WALTER D. MIGNOLO / On Decoloniality & The Politics of Decolonial Investigations
DATE: 18 November 2020. 18.00-19.30 CET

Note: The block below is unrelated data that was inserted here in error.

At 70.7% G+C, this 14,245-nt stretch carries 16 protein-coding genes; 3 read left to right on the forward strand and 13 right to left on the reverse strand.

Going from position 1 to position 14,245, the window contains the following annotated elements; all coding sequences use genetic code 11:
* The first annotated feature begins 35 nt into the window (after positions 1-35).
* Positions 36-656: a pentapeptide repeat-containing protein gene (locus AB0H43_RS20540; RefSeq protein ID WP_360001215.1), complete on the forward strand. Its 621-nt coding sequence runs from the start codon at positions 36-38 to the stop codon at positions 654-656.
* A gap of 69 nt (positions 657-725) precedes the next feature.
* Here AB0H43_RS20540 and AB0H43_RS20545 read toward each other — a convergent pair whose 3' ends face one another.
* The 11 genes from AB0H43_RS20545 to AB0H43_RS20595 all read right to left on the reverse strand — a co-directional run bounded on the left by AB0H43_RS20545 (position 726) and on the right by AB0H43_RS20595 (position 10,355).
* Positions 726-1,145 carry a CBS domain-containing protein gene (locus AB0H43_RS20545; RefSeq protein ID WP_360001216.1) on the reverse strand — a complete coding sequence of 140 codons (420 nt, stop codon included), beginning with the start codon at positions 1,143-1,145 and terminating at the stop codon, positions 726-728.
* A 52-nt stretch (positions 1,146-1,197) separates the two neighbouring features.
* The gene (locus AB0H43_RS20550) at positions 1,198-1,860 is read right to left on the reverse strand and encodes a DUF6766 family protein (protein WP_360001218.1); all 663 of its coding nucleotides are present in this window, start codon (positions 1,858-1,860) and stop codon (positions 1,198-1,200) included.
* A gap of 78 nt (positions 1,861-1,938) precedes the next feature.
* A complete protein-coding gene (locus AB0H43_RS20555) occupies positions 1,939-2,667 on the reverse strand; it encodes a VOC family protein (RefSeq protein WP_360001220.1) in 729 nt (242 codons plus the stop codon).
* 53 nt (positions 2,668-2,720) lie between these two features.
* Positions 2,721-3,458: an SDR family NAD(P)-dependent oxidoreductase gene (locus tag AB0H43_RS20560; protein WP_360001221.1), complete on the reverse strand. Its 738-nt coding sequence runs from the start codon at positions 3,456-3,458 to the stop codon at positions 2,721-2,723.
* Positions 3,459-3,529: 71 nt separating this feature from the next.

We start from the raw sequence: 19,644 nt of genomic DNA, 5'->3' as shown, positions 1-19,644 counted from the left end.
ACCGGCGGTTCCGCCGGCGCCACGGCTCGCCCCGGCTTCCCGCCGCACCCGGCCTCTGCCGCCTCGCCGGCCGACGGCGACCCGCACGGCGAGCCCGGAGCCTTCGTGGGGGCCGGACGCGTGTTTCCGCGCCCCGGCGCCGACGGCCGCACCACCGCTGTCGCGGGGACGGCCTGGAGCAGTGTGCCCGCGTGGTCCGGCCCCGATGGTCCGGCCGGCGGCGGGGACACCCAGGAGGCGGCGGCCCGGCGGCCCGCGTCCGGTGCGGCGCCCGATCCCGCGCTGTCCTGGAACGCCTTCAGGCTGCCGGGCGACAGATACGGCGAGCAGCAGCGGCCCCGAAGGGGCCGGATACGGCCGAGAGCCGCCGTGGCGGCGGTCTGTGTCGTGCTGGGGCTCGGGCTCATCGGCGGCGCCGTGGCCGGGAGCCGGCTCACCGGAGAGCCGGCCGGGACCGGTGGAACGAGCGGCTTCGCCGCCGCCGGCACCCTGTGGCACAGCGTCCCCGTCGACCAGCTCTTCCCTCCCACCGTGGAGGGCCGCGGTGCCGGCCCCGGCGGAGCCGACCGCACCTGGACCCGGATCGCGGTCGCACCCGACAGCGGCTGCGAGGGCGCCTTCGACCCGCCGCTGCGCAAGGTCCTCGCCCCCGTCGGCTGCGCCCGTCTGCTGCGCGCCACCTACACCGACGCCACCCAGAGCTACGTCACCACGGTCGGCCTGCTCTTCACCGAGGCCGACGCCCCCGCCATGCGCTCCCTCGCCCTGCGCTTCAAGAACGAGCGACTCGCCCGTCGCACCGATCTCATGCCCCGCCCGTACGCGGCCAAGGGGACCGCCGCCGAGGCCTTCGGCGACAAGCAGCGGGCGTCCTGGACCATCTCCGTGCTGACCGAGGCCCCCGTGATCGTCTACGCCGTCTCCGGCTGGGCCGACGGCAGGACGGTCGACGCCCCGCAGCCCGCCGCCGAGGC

In this Theory from the Margins event, we discuss two works by philosopher and semiotician Walter D. Mignolo, one of the world's foremost thinkers on epistemic decolonization, and one of the founders of the modernity/coloniality school of thought.In On Decoloniality Walter D. Mignolo and Catherine E. Walsh explore the hidden forces of the colonial matrix of power, its origination, transformation, and current presence, while asking the crucial questions of decoloniality's how, what, why, with whom, and what for. Interweaving theory-praxis with local histories and perspectives of struggle, they illustrate the conceptual and analytic dynamism of decolonial ways of living and thinking, as well as the creative force of resistance and re-existence. This book speaks to the urgency of these times, encourages delinkings from the colonial matrix of power and its "universals" of Western modernity and global capitalism, and engages with arguments and struggles for dignity and life against death, destruction, and civilizational despair. In The Politics of Decolonial Investigations, Walter D. Mignolo provides a sweeping examination of how coloniality has operated around the world in its myriad forms between the sixteenth and twenty-first centuries. Decolonial border thinking allows Mignolo to outline how the combination of the self-fashioned narratives of Western Civilization and the hegemony of Eurocentric thought served to eradicate all knowledges in non-European languages and praxis of living and being. Mignolo also traces the geopolitical origins of racialized and gendered classifications, modernity, globalization, cosmopolitanism, placing them all within the framework of coloniality. Drawing on the work of theorists and decolonial practitioners from the global South and the global East, Mignolo shows how coloniality has provoked the emergence of decolonial politics initiated by delinking from all forms of Western knowledge and subjectivities. The urgent task Mignolo stresses, is the epistemic reconstitution of categories of thoughts and praxis of living destituted in the very process of building Western Civilization and the idea of modernity. Overcoming the long-lasting hegemony of the West and its distorted legacies is already under way in all areas of human existence. Mignolo underscores the relevance of the politics of decolonial investigations, in and out the academy, to liberate ourselves from canonized knowledge, ways of knowing and praxis of living.